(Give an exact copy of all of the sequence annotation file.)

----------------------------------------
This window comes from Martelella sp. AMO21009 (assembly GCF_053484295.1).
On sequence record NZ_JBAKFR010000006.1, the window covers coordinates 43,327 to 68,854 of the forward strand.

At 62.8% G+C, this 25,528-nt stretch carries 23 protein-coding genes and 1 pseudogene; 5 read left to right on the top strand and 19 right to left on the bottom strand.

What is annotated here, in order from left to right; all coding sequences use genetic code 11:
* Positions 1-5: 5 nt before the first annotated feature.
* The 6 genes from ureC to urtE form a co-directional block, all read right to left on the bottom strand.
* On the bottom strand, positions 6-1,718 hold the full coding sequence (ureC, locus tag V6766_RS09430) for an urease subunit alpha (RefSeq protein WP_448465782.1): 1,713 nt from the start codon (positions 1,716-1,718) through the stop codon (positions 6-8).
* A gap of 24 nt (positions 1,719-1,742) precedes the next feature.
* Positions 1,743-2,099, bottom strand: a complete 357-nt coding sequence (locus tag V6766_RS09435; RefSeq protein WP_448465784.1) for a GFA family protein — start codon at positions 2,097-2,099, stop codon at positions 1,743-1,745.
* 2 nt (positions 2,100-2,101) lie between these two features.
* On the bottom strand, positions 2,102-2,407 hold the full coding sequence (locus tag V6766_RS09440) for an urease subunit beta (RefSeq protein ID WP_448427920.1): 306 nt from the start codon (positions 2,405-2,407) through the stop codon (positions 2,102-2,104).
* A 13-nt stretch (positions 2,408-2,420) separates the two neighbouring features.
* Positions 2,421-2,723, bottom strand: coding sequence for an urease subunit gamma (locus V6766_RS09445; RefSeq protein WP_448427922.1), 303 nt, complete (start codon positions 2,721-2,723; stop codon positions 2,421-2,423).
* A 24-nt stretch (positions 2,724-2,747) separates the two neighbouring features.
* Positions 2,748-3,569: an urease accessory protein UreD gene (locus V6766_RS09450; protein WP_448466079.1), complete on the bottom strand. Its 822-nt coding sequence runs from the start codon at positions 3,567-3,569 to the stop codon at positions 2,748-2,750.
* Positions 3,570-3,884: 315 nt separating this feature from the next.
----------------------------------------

This window comes from Martelella sp. AMO21009 (assembly GCF_053484295.1).
On sequence record NZ_JBAKFR010000006.1, the window covers coordinates 43,327 to 68,854 of the forward strand.

At 62.8% G+C, this 25,528-nt stretch carries 23 protein-coding genes and 1 pseudogene; 5 read left to right on the top strand and 19 right to left on the bottom strand.

What is annotated here, in order from left to right; all coding sequences use genetic code 11:
* Positions 1-5: 5 nt before the first annotated feature.
* The 6 genes from ureC to urtE form a co-directional block, all read right to left on the bottom strand.
* On the bottom strand, positions 6-1,718 hold the full coding sequence (ureC, locus tag V6766_RS09430) for an urease subunit alpha (RefSeq protein WP_448465782.1): 1,713 nt from the start codon (positions 1,716-1,718) through the stop codon (positions 6-8).
* A gap of 24 nt (positions 1,719-1,742) precedes the next feature.
* Positions 1,743-2,099, bottom strand: a complete 357-nt coding sequence (locus tag V6766_RS09435; RefSeq protein WP_448465784.1) for a GFA family protein — start codon at positions 2,097-2,099, stop codon at positions 1,743-1,745.
* 2 nt (positions 2,100-2,101) lie between these two features.
* On the bottom strand, positions 2,102-2,407 hold the full coding sequence (locus tag V6766_RS09440) for an urease subunit beta (RefSeq protein ID WP_448427920.1): 306 nt from the start codon (positions 2,405-2,407) through the stop codon (positions 2,102-2,104).
* A 13-nt stretch (positions 2,408-2,420) separates the two neighbouring features.
* Positions 2,421-2,723, bottom strand: coding sequence for an urease subunit gamma (locus V6766_RS09445; RefSeq protein WP_448427922.1), 303 nt, complete (start codon positions 2,721-2,723; stop codon positions 2,421-2,423).
* A 24-nt stretch (positions 2,724-2,747) separates the two neighbouring features.
* Positions 2,748-3,569: an urease accessory protein UreD gene (locus V6766_RS09450; protein WP_448466079.1), complete on the bottom strand. Its 822-nt coding sequence runs from the start codon at positions 3,567-3,569 to the stop codon at positions 2,748-2,750.
* Positions 3,570-3,884: 315 nt separating this feature from the next.